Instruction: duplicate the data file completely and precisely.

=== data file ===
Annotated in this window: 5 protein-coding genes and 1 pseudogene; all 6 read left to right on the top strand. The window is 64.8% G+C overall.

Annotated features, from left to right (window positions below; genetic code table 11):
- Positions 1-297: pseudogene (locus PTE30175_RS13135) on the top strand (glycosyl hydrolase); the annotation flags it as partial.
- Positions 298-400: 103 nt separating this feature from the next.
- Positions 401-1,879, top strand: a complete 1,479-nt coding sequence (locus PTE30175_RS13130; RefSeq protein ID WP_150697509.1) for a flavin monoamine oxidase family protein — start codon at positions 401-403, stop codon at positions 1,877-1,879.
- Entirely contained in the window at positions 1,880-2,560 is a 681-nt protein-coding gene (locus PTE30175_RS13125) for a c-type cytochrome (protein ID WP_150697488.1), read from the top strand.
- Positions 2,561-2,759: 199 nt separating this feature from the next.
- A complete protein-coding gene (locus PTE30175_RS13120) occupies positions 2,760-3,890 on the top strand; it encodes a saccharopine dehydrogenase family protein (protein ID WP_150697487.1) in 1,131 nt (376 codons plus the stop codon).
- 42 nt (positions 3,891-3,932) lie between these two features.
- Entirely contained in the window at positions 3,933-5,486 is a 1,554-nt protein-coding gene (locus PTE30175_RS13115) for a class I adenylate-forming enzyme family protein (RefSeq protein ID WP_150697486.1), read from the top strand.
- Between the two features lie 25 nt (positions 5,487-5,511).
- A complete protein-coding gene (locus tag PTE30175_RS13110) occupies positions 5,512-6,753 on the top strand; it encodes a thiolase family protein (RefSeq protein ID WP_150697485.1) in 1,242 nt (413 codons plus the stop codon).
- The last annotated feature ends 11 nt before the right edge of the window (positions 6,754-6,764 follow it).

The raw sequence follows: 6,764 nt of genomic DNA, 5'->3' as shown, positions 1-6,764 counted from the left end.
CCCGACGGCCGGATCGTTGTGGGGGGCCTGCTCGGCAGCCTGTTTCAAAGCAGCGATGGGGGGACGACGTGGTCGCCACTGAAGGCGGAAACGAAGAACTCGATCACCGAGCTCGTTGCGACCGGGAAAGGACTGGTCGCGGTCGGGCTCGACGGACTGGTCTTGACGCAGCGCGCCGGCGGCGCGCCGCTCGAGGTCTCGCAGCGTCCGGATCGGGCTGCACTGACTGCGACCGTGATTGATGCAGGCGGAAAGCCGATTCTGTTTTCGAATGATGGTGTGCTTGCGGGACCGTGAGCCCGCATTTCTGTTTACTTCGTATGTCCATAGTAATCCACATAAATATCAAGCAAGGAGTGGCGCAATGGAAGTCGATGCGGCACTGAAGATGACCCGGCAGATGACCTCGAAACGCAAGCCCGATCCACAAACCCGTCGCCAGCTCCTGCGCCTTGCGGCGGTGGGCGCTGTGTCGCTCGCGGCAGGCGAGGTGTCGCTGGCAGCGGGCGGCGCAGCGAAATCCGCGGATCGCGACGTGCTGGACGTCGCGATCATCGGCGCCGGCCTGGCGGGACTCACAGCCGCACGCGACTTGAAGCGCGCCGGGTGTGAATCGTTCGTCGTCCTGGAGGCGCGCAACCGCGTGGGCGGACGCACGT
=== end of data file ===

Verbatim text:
Annotated in this window: 5 protein-coding genes and 1 pseudogene; all 6 read left to right on the top strand. The window is 64.8% G+C overall.

Annotated features, from left to right (window positions below; genetic code table 11):
- Positions 1-297: pseudogene (locus PTE30175_RS13135) on the top strand (glycosyl hydrolase); the annotation flags it as partial.
- Positions 298-400: 103 nt separating this feature from the next.
- Positions 401-1,879, top strand: a complete 1,479-nt coding sequence (locus PTE30175_RS13130; RefSeq protein ID WP_150697509.1) for a flavin monoamine oxidase family protein — start codon at positions 401-403, stop codon at positions 1,877-1,879.
- Entirely contained in the window at positions 1,880-2,560 is a 681-nt protein-coding gene (locus PTE30175_RS13125) for a c-type cytochrome (protein ID WP_150697488.1), read from the top strand.
- Positions 2,561-2,759: 199 nt separating this feature from the next.
- A complete protein-coding gene (locus PTE30175_RS13120) occupies positions 2,760-3,890 on the top strand; it encodes a saccharopine dehydrogenase family protein (protein ID WP_150697487.1) in 1,131 nt (376 codons plus the stop codon).
- 42 nt (positions 3,891-3,932) lie between these two features.
- Entirely contained in the window at positions 3,933-5,486 is a 1,554-nt protein-coding gene (locus PTE30175_RS13115) for a class I adenylate-forming enzyme family protein (RefSeq protein ID WP_150697486.1), read from the top strand.
- Between the two features lie 25 nt (positions 5,487-5,511).
- A complete protein-coding gene (locus tag PTE30175_RS13110) occupies positions 5,512-6,753 on the top strand; it encodes a thiolase family protein (RefSeq protein ID WP_150697485.1) in 1,242 nt (413 codons plus the stop codon).
- The last annotated feature ends 11 nt before the right edge of the window (positions 6,754-6,764 follow it).

The raw sequence follows: 6,764 nt of genomic DNA, 5'->3' as shown, positions 1-6,764 counted from the left end.
CCCGACGGCCGGATCGTTGTGGGGGGCCTGCTCGGCAGCCTGTTTCAAAGCAGCGATGGGGGGACGACGTGGTCGCCACTGAAGGCGGAAACGAAGAACTCGATCACCGAGCTCGTTGCGACCGGGAAAGGACTGGTCGCGGTCGGGCTCGACGGACTGGTCTTGACGCAGCGCGCCGGCGGCGCGCCGCTCGAGGTCTCGCAGCGTCCGGATCGGGCTGCACTGACTGCGACCGTGATTGATGCAGGCGGAAAGCCGATTCTGTTTTCGAATGATGGTGTGCTTGCGGGACCGTGAGCCCGCATTTCTGTTTACTTCGTATGTCCATAGTAATCCACATAAATATCAAGCAAGGAGTGGCGCAATGGAAGTCGATGCGGCACTGAAGATGACCCGGCAGATGACCTCGAAACGCAAGCCCGATCCACAAACCCGTCGCCAGCTCCTGCGCCTTGCGGCGGTGGGCGCTGTGTCGCTCGCGGCAGGCGAGGTGTCGCTGGCAGCGGGCGGCGCAGCGAAATCCGCGGATCGCGACGTGCTGGACGTCGCGATCATCGGCGCCGGCCTGGCGGGACTCACAGCCGCACGCGACTTGAAGCGCGCCGGGTGTGAATCGTTCGTCGTCCTGGAGGCGCGCAACCGCGTGGGCGGACGCACGT